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    EB1 Law Review AAO December 23 2011 Decision – Judging as a Peer Reviewer, et. al

    EB1 Law Review by Law Offices of Chris M. Ingram 

    Judging – As a Peer Reviewer

    Evidence of Eligibility: 8 C.F.R. 204.5(h)(3)(iv)

    (iv) Evidence of the alien’s participation, either individually or on a panel, as a judge of work of others in the same or an allied field of specialization for which classification is sought;

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    December 23 2011 – Judging, et .al (p5)

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    Source Case

    Judging As a Peer Reviewer – (AAO – December 23 2011 – P5)

    Context

    In this case, the Petitioner (Indian), a physician researcher in the field of neuroradiology sought classification as an alien with extraordinary ability. At the time of the petition was made the Petitioner who was working as an Assistant Professor in the Department of Radiology in a university. The Petitioner submitted documentation showing he frequently served as a peer reviewer of journal articles and doctoral theses at the Postgraduate Institute of Medical Education and Research in India.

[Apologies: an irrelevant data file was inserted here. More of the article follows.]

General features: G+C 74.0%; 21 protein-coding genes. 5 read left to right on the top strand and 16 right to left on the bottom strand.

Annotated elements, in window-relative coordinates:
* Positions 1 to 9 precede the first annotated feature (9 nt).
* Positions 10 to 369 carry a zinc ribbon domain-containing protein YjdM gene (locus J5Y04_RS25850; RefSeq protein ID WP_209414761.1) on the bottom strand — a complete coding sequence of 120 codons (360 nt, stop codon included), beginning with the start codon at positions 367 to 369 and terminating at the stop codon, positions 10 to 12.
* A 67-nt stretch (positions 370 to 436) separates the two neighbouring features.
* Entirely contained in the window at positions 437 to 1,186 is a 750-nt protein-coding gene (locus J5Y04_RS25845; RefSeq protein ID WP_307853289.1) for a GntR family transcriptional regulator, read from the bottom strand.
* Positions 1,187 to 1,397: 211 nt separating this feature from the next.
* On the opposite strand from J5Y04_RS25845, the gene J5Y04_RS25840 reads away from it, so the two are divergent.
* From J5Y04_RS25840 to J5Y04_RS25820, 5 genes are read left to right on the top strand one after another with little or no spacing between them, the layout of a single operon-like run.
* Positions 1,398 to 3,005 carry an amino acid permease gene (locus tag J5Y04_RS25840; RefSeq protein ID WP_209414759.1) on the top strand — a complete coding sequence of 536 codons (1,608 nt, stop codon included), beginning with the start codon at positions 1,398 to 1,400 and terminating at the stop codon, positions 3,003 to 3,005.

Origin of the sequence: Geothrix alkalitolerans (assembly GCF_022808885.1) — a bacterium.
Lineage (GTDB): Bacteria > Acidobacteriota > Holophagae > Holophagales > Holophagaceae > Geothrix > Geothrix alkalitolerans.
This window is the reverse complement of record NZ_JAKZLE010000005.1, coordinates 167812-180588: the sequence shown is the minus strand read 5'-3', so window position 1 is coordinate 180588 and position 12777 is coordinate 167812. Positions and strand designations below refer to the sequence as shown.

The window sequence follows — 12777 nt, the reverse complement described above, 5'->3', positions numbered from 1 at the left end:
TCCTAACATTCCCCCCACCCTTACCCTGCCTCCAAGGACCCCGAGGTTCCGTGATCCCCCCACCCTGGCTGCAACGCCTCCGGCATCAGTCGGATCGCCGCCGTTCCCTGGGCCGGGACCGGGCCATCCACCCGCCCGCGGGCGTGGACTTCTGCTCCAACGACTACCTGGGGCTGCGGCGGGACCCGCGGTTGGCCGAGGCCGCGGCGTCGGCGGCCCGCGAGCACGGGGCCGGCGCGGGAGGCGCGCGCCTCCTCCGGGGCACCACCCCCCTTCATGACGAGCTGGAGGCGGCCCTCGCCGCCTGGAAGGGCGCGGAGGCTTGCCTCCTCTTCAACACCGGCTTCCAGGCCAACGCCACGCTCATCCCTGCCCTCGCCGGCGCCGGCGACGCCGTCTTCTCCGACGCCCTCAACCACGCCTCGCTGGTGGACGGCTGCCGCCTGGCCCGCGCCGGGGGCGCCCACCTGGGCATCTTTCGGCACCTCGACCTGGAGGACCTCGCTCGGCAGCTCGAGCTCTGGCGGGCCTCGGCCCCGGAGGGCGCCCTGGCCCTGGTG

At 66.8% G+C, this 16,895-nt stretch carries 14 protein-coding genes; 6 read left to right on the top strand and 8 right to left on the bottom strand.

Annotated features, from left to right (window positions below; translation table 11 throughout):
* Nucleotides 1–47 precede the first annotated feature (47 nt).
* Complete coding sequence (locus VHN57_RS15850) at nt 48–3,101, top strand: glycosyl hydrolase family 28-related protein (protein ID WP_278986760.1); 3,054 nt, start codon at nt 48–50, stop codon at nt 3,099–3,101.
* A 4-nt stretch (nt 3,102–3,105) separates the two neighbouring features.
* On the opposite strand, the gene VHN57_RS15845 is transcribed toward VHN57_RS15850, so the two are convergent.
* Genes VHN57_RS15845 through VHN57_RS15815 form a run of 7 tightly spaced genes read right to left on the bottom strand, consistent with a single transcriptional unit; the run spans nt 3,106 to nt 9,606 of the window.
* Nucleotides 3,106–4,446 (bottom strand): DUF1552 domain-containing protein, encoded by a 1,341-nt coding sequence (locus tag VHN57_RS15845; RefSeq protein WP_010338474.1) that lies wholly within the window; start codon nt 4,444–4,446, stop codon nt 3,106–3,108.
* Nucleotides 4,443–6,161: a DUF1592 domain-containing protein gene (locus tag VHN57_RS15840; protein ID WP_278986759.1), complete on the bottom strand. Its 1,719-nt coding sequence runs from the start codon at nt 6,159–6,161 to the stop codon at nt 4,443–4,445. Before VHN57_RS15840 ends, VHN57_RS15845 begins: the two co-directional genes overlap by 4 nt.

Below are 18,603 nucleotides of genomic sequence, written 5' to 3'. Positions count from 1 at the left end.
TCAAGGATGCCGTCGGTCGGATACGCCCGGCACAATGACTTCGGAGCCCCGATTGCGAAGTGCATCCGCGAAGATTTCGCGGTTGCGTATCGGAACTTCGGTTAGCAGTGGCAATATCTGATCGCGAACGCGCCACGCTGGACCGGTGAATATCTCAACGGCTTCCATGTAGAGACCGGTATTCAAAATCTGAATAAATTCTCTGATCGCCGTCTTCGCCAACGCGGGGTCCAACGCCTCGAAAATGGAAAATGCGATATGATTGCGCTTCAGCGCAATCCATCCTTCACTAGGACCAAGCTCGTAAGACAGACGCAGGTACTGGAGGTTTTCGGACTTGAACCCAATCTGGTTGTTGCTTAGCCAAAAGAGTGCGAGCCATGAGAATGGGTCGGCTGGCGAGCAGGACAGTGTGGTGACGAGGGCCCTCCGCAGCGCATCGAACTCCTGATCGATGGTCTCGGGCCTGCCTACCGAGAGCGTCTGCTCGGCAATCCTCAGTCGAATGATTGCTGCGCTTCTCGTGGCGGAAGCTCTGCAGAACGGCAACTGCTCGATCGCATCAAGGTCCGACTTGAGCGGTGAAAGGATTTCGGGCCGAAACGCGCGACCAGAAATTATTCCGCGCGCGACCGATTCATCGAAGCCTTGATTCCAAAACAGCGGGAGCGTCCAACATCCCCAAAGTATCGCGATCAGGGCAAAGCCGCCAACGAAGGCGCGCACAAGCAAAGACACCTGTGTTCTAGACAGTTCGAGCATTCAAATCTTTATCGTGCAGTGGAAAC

Upon initial review by USCIS this case was denied, but overturned on appeal to the Administrative Appeals Office. The main argument in over turning the original decision in this case was due the method of evaluation. It appears that the adjudicating officer did not first consider each of categories for which evidence was submitted and then carry out a “Final Merits” evaluation of all of the evidence combined.

    Legal Authority

    8 C.F.R § 204.5(h)(3)(iv) – Evidence of the alien’s participation, either individually or on a panel, as a judge of the work of others in the same or an allied field of specialization for which classification is sought;

    Issue

    Does frequently serving as a peer reviewer of journal articles and the review of multiple doctoral theses satisfy the “Judging” category of 8 C.F.R § 204.5(h)(3)(iv)

    Conclusion

    The AAO determined that the petitioner established that frequently serving as a peer reviewer of journal articles and doctoral theses were indeed sufficient to meet the judging criteria.

    Cited cases:

    AAO cited no case law, only a plain language interpretation of the regulation.

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